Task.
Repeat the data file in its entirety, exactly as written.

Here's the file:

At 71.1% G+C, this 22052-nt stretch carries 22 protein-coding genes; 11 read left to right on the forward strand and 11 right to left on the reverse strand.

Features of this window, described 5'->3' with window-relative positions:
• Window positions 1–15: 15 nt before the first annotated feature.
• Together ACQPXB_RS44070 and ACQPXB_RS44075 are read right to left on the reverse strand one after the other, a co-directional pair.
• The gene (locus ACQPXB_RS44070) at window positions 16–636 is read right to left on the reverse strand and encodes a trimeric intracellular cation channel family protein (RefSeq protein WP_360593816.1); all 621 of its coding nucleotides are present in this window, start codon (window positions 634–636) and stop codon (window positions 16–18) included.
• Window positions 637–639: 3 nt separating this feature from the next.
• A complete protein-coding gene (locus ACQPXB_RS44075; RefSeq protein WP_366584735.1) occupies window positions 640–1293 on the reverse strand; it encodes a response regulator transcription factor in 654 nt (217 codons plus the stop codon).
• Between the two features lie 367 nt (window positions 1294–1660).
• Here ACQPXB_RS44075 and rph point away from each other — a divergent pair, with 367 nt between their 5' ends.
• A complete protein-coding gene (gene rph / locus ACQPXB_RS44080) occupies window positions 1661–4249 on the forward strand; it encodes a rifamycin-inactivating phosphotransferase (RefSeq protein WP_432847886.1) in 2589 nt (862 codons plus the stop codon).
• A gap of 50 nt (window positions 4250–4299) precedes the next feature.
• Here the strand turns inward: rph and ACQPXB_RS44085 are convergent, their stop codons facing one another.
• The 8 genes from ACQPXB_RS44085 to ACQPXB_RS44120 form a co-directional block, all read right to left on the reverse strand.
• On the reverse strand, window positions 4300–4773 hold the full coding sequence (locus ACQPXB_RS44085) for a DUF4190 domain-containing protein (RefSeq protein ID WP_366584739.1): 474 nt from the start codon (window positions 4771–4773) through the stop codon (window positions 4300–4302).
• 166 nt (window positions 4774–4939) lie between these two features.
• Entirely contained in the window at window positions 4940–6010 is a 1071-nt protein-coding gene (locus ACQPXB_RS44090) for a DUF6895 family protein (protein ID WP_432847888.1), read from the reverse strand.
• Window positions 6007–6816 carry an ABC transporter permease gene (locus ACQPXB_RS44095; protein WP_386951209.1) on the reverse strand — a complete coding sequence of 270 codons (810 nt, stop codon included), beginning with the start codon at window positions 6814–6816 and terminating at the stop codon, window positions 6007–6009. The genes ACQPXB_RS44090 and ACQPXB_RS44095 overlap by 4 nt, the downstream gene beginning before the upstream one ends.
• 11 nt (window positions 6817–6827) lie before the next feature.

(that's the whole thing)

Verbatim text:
At 71.1% G+C, this 22052-nt stretch carries 22 protein-coding genes; 11 read left to right on the forward strand and 11 right to left on the reverse strand.

Features of this window, described 5'->3' with window-relative positions:
• Window positions 1–15: 15 nt before the first annotated feature.
• Together ACQPXB_RS44070 and ACQPXB_RS44075 are read right to left on the reverse strand one after the other, a co-directional pair.
• The gene (locus ACQPXB_RS44070) at window positions 16–636 is read right to left on the reverse strand and encodes a trimeric intracellular cation channel family protein (RefSeq protein WP_360593816.1); all 621 of its coding nucleotides are present in this window, start codon (window positions 634–636) and stop codon (window positions 16–18) included.
• Window positions 637–639: 3 nt separating this feature from the next.
• A complete protein-coding gene (locus ACQPXB_RS44075; RefSeq protein WP_366584735.1) occupies window positions 640–1293 on the reverse strand; it encodes a response regulator transcription factor in 654 nt (217 codons plus the stop codon).
• Between the two features lie 367 nt (window positions 1294–1660).
• Here ACQPXB_RS44075 and rph point away from each other — a divergent pair, with 367 nt between their 5' ends.
• A complete protein-coding gene (gene rph / locus ACQPXB_RS44080) occupies window positions 1661–4249 on the forward strand; it encodes a rifamycin-inactivating phosphotransferase (RefSeq protein WP_432847886.1) in 2589 nt (862 codons plus the stop codon).
• A gap of 50 nt (window positions 4250–4299) precedes the next feature.
• Here the strand turns inward: rph and ACQPXB_RS44085 are convergent, their stop codons facing one another.
• The 8 genes from ACQPXB_RS44085 to ACQPXB_RS44120 form a co-directional block, all read right to left on the reverse strand.
• On the reverse strand, window positions 4300–4773 hold the full coding sequence (locus ACQPXB_RS44085) for a DUF4190 domain-containing protein (RefSeq protein ID WP_366584739.1): 474 nt from the start codon (window positions 4771–4773) through the stop codon (window positions 4300–4302).
• 166 nt (window positions 4774–4939) lie between these two features.
• Entirely contained in the window at window positions 4940–6010 is a 1071-nt protein-coding gene (locus ACQPXB_RS44090) for a DUF6895 family protein (protein ID WP_432847888.1), read from the reverse strand.
• Window positions 6007–6816 carry an ABC transporter permease gene (locus ACQPXB_RS44095; protein WP_386951209.1) on the reverse strand — a complete coding sequence of 270 codons (810 nt, stop codon included), beginning with the start codon at window positions 6814–6816 and terminating at the stop codon, window positions 6007–6009. The genes ACQPXB_RS44090 and ACQPXB_RS44095 overlap by 4 nt, the downstream gene beginning before the upstream one ends.
• 11 nt (window positions 6817–6827) lie before the next feature.